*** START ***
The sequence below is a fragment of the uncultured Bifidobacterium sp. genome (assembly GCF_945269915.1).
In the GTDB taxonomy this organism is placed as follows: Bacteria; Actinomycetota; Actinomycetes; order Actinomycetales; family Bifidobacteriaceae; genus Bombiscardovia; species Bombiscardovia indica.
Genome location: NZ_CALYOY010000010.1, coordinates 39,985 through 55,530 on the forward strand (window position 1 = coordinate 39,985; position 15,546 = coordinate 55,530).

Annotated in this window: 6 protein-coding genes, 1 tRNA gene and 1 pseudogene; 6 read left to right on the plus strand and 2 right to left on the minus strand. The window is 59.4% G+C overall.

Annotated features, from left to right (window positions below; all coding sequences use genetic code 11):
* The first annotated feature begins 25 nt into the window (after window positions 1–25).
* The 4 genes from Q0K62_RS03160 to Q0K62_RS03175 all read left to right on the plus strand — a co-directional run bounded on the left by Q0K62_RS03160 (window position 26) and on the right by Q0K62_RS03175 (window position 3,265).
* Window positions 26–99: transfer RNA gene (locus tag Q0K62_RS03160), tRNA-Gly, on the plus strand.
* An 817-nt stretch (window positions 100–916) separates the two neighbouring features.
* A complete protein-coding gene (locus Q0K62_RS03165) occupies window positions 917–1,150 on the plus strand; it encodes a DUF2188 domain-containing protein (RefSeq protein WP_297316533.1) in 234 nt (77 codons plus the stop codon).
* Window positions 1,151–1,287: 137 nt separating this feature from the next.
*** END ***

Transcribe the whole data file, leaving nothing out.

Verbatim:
The sequence below is a fragment of the uncultured Bifidobacterium sp. genome (assembly GCF_945269915.1).
In the GTDB taxonomy this organism is placed as follows: Bacteria; Actinomycetota; Actinomycetes; order Actinomycetales; family Bifidobacteriaceae; genus Bombiscardovia; species Bombiscardovia indica.
Genome location: NZ_CALYOY010000010.1, coordinates 39,985 through 55,530 on the forward strand (window position 1 = coordinate 39,985; position 15,546 = coordinate 55,530).

Annotated in this window: 6 protein-coding genes, 1 tRNA gene and 1 pseudogene; 6 read left to right on the plus strand and 2 right to left on the minus strand. The window is 59.4% G+C overall.

Annotated features, from left to right (window positions below; all coding sequences use genetic code 11):
* The first annotated feature begins 25 nt into the window (after window positions 1–25).
* The 4 genes from Q0K62_RS03160 to Q0K62_RS03175 all read left to right on the plus strand — a co-directional run bounded on the left by Q0K62_RS03160 (window position 26) and on the right by Q0K62_RS03175 (window position 3,265).
* Window positions 26–99: transfer RNA gene (locus tag Q0K62_RS03160), tRNA-Gly, on the plus strand.
* An 817-nt stretch (window positions 100–916) separates the two neighbouring features.
* A complete protein-coding gene (locus Q0K62_RS03165) occupies window positions 917–1,150 on the plus strand; it encodes a DUF2188 domain-containing protein (RefSeq protein WP_297316533.1) in 234 nt (77 codons plus the stop codon).
* Window positions 1,151–1,287: 137 nt separating this feature from the next.